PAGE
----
Thy heritage, till life shall cease,
Thy passport to eternity.

Adieu, fair girl! 'twere vain to bless, Or call for biessiogs on thy lot;
God watcheth o'er thy happiness,—

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The Magic Lantern, which belonged to Mr Dodsley, was elegantly and ingeniously formed. He chose to exhibit its wonders himself; and story, and picture, aiding and illustrating each other, agreeably occupied several Nights Of The Round Table.

"Peep, and tell us what you see, Charles," said the reverend showman to our old friend Charles Herbert.—" An old building, forms, desks, a lofty large room, many boys and youths, and three apart and prominent."—"Let me look," cried Sophia,—" Westminster school, I declare! and those three boys!—one very noble and graceful; the next dark, thoughtful, resolute, with keen eyes, and compressed lips; and the third—O! how gently, yet brightly he smiles, dear bashful boy, as his dark, bold companion extends his arm, haranguing and pointing forward to some high distant object! A picture is it,—a figure in state robes?—or is it to the insignia blazoned on that desk?—Nay, I daresay he wishes to be head-master."

"Have you all seen the three school-fellows?" asked Mr Dodsley; "look at them well, for here they part on the path of life, never to meet again. Presto! change:—What see you now, Sophia?"— "Still the dark stern youth, and the gentle timid one:—they are older now, but I know them well. The noble-looking boy has disappeared. The scene seems chambers in the temple. Through an open window I have a glimpse of gardens: piles of huge books are lying on tables, floors, and shelves. The dark resolute youth pores on a black letter folio, and makes as it were notes or extracts. The other leans by the window, gazing over the gardens, a small open volume fluttering in his relaxed hand. Ha! I read on it 'Thomson's Seasons.'"—" Yes, Sophia, your gentle law-student is an idle rogue; he has been seduced into the 'primrose paths of poesy' —let us see the result;—meanwhile here is another picture."— "Beautiful! beautiful!" cried the admiring girl, "A large ship!" —" An outward-bound Indiaman," said Mr Dodsley. "All her sails set," continued Sophia. "How proudly, how statelily she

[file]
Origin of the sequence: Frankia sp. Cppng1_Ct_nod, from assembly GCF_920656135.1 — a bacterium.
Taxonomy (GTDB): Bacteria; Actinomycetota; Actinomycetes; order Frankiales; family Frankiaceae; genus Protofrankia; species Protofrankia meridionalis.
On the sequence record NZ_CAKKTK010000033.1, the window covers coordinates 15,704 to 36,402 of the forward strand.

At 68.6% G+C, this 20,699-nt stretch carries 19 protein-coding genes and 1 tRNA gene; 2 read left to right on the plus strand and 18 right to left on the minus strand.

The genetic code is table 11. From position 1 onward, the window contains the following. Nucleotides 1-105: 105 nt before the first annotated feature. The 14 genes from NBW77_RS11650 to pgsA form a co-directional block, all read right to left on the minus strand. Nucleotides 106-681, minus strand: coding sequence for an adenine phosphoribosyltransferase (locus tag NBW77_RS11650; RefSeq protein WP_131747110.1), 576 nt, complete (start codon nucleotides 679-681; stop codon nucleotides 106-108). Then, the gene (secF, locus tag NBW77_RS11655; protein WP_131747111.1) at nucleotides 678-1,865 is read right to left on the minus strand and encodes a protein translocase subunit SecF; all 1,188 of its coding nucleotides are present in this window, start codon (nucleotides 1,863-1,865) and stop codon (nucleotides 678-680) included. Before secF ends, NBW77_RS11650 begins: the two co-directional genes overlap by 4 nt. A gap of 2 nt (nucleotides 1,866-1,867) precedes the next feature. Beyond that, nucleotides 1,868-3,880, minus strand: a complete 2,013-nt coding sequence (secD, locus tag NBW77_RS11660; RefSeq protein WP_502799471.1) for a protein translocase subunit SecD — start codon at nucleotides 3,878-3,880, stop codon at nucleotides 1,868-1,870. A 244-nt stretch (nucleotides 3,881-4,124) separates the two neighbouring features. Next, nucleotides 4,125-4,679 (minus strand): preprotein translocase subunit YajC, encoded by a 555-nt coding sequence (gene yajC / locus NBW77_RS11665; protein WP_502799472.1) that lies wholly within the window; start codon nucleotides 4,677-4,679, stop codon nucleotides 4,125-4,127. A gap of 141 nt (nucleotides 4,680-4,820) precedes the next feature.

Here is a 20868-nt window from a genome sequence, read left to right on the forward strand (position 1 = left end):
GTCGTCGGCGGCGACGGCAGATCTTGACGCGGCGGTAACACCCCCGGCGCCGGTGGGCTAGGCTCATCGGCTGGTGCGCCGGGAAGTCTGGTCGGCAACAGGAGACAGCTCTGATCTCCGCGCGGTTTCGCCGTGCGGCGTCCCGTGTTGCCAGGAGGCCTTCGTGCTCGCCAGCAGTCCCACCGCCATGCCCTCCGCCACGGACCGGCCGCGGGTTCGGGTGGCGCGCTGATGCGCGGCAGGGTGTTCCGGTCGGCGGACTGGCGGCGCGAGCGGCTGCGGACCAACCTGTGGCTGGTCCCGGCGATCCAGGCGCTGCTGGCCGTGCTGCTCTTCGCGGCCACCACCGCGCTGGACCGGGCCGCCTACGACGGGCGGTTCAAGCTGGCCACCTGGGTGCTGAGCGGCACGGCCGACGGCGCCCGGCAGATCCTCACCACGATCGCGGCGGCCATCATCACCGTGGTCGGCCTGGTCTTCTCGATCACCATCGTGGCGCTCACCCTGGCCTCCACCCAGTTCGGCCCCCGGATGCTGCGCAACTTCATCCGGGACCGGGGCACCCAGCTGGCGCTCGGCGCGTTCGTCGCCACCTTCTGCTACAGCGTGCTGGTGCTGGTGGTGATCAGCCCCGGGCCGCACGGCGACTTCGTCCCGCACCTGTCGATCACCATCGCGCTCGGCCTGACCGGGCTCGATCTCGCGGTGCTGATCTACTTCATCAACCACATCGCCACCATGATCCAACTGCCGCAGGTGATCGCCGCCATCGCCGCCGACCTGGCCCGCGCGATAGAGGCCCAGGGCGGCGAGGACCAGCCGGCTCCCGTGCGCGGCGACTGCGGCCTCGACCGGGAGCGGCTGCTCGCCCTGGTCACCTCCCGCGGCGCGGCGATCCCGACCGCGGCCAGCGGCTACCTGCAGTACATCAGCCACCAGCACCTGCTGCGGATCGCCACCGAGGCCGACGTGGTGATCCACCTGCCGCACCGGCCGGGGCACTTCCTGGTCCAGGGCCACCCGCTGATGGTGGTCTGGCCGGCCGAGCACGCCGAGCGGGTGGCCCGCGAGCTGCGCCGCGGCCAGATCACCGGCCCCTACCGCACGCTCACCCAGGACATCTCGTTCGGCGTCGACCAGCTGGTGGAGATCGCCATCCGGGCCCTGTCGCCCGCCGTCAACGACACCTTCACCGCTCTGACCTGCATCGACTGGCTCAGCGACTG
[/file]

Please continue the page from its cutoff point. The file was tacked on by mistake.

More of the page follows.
• From " Nights of the Round Table," the First Series. This piece has also appeared in a cheap and excellent periodical conducted at Edinburgh by the husband of the authoress, and entitled, 'The Schoolmaster, and Edinburgh Weekly Magazine.' At present we are indebted for our extract to 'The Schoolmaster,' but in justice to the work in which it originally appeared, we may state that we had marked the story off for insertion in 'The Republic' long before 'The Schouhnaster' commenced his meritorious labours.

ploughs her way, breasting the waters like a swan. And there, on her deck, that noble gentleman, the third Westminster boy,— and yet not he,—walking so proudly as if in accordance with the majestic motion of the brave ship. I am glad to meet him again: —and all those military attendants—the gaudily dressed musical band, —the plumed officers,—and he the centre of all 1 What a great man he must be, and how well honour becomes him!"

"Shall we follow his progress to the East, or return to yonder gloomy, sombre chamber in the temple?"—" Both," cried several young eager voices; "we must trace them all,—all the three schoolfellows."

The next view was of a large Oriental city, its architectural splendour and magnificence of outline glittering in the dazzling, but uncertain brilliance of the morning sun; domes and minarets, Mahomedan mosques, and Indian pagodas, fountains, and palaces, and stately dwellings, sparkling in the out-pouring of the increasing flood of intense and golden light. Over this scene were grouped and scattered Mussulmans, Arab warriors, Brahmins, and Sepoys,—all in diversified and picturesque costumes,—ornamented palanquins, European officers richly dressed, and mounted on beautiful horses; elephants prancing in their splendid trappings; females and children, their dark skins and silky hair, and large black eyes, contrasting with their white and gaudily spangled dresses; dancing girls, and marabouts,—all, in short, that could compose a picture of Oriental beauty and splendour; and that princely man, now of middle age, on the large white elephant, still the centre of all.

The scene changed slightly, and discovered the interior of the magnificent saloon of a residence that appeared royal, where the noble figure, whom Sophia still declared the third boy of Westminster school, received, in Oriental state, homage, paid with the lowliest prostrations of the East, from a long train of nawaubs, rajahs, and envoys, illustrious captives or princely tributaries, whom his policy or his prowess had subdued to the dominion of England. Royal and magnificent was all about him; his aspect grave, dignified, and elate, his step and air majestic; yet the shadow of deep, anxious thought, of heart-struck care, at times darkened his embrowned visage. Whence then had fled the generous, sunny, open smile, that lightened the grey walls of Westminster school ?—the noble, free expression of the younger man, who so proudly trode the deck of the outward-bound Indiaman?

"Alas! what change I" said Sophia; "I almost dread, yet long to follow him farther."

Dim, troubled, misty scenes next flitted by; battles hid in smoke and obscurity, the wide plain of Hindostan flooded or desolate,—